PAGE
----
March 21, 2013

Over 100 Vessels Waiting at Port of Paranagua in Southern Brazil

Author: Michael Cordonnier/Soybean & Corn Advisor, Inc.

The number of vessels waiting in the harbor at the Port of Paranagua in southern Brazil surpassed 100 this week and another 22 vessels are expected to arrive at the port within 48 hours. This is three months earlier than last year when the number of waiting vessels did not exceed 100 until June 22.

Brazilian farmers are expecting to harvest a record large soybean crop of over 80 million tons in 2012/13 and the demand for the Brazilian soybeans is extremely high given the drought reduced 2012 soybean crop in the United States. The port though has not added any additional loading capacity over the past year, so it has resulted in very long waiting times to load soybeans. The three public berths at the Port of Paranagua can load 65,000 tons a day and at that rate, it will take a minimum of 50 days just to load the vessels waiting in the harbor. The waiting period could be even longer if wet weather delays the loading operations.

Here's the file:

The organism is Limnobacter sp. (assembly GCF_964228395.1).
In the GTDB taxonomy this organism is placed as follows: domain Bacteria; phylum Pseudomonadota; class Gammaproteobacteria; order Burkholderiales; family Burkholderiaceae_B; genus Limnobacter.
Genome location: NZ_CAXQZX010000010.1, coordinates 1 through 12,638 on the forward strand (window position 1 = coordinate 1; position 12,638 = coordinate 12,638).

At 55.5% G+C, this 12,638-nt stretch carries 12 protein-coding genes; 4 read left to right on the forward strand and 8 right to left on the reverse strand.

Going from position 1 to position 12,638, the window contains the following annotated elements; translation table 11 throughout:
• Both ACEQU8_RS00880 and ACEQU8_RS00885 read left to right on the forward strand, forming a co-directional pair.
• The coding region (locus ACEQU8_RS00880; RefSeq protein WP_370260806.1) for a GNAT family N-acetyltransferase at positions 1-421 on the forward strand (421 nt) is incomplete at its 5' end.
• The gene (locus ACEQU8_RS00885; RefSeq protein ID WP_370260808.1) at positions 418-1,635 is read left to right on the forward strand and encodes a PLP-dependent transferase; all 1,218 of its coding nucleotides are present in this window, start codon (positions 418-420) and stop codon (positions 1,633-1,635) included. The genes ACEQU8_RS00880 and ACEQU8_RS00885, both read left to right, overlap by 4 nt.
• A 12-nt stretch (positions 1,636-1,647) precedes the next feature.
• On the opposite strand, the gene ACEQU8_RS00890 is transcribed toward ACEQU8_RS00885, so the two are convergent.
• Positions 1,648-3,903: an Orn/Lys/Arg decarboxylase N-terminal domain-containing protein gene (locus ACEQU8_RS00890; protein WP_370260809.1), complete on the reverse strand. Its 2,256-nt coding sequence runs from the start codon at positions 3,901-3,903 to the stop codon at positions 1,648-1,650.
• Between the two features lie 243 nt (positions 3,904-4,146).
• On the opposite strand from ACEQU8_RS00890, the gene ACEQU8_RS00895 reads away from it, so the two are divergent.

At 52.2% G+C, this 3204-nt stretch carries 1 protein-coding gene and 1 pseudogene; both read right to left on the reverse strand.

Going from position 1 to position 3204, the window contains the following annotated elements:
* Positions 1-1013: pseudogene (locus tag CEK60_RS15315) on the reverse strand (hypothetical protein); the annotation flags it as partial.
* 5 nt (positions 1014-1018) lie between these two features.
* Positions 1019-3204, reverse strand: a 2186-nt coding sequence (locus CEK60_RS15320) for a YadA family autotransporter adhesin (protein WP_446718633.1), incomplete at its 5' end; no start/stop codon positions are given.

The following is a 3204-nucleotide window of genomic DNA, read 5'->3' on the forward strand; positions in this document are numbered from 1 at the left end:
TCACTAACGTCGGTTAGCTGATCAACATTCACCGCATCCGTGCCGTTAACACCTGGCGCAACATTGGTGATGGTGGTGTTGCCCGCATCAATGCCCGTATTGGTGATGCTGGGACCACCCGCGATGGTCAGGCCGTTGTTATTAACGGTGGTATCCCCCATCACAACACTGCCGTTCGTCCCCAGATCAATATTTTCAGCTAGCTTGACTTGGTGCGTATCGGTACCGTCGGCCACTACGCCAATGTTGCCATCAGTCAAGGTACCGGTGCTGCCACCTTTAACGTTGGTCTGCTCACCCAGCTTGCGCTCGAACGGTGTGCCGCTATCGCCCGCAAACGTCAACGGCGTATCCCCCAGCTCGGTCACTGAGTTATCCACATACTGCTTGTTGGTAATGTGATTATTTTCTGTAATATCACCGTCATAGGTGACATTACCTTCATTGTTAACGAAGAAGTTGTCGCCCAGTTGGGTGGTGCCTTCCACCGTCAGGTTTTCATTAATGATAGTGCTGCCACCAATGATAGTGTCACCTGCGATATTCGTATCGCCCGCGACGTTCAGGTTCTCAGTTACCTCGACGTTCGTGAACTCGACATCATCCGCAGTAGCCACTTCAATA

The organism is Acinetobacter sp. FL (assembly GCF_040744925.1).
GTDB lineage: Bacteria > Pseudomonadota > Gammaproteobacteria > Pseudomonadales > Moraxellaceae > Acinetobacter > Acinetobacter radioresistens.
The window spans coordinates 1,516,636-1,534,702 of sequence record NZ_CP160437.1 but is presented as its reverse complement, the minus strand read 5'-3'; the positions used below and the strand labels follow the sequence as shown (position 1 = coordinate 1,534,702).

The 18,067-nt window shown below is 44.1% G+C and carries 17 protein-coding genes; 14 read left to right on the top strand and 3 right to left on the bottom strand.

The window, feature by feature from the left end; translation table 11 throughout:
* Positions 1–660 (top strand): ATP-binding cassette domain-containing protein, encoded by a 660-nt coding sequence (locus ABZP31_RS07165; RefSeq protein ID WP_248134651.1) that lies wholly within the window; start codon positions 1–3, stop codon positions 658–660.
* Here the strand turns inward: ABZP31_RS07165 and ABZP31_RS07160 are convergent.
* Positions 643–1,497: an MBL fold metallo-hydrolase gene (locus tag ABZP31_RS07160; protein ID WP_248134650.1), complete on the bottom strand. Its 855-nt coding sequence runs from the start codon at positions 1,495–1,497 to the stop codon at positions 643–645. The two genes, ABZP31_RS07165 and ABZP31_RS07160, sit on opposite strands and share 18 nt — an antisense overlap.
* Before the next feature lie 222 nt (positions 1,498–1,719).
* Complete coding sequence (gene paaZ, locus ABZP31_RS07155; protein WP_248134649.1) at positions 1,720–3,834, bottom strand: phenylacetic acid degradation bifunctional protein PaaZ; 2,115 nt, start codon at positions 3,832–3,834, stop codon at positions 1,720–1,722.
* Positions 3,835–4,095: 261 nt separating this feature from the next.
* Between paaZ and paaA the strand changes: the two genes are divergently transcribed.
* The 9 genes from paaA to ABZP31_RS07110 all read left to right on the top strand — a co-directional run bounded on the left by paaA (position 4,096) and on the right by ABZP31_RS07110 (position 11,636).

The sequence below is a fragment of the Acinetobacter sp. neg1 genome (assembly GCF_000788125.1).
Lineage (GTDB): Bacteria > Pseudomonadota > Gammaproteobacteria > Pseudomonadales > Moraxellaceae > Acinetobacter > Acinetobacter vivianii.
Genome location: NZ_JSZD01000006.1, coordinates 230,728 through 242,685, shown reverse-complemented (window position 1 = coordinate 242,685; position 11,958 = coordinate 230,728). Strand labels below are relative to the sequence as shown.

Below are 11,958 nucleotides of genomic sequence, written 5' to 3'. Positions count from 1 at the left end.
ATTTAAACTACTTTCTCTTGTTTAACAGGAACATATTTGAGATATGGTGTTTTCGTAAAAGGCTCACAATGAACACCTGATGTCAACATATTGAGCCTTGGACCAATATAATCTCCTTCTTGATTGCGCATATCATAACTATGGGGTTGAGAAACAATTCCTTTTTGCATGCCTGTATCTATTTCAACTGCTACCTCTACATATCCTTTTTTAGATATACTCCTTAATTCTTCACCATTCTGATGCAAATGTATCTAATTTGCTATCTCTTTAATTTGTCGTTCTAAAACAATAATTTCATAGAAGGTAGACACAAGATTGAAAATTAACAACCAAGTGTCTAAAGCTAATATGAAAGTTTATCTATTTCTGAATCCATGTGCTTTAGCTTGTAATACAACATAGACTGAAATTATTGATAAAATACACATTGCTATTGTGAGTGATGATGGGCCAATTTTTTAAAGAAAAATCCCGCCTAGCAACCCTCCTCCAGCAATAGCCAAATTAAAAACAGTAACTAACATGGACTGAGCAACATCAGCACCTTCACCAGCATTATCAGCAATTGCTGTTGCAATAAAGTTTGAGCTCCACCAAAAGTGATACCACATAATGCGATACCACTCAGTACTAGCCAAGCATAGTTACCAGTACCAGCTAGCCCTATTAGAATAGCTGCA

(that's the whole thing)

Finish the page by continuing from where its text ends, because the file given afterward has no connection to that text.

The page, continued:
Wet weather has played a significant role in delaying exports out of the Port of Paranagua. There are no covers for the conveyor systems or the holds of the ships, so loading operations must be suspended any time there is a threat of wet weather. From the first of the year until mid-March, loading operations have been suspended at the port due to wet weather for over 26 days or incredibly one third of the time!

The congestion at the port is not expected to abate any time soon due to volume of grain that needs to be exported. During the month of March, the volume of soybean exported out of Brazilian ports finally surpassed that of corn for the first time in about six months. According to the Exterior Commerce Secretary (Secex), since the first of the year, Brazil has exported 6.5 million tons of corn and 4.1 million tons of soybeans. During the same period in 2012, Brazil had exported 4.9 million tons of soybeans.

The delays at the port are thought to have influenced China's largest soybean importer, Sunrise, to cancel 2 million tons of Brazilian soybean contracts. The official reason stated by the company for the cancelations was port congestion, but falling soybean prices could have also influenced their decision. The company is expected to renegotiate their canceled contracts at lower prices in the future because soybeans from Argentina will not be available in sufficient volumes until May.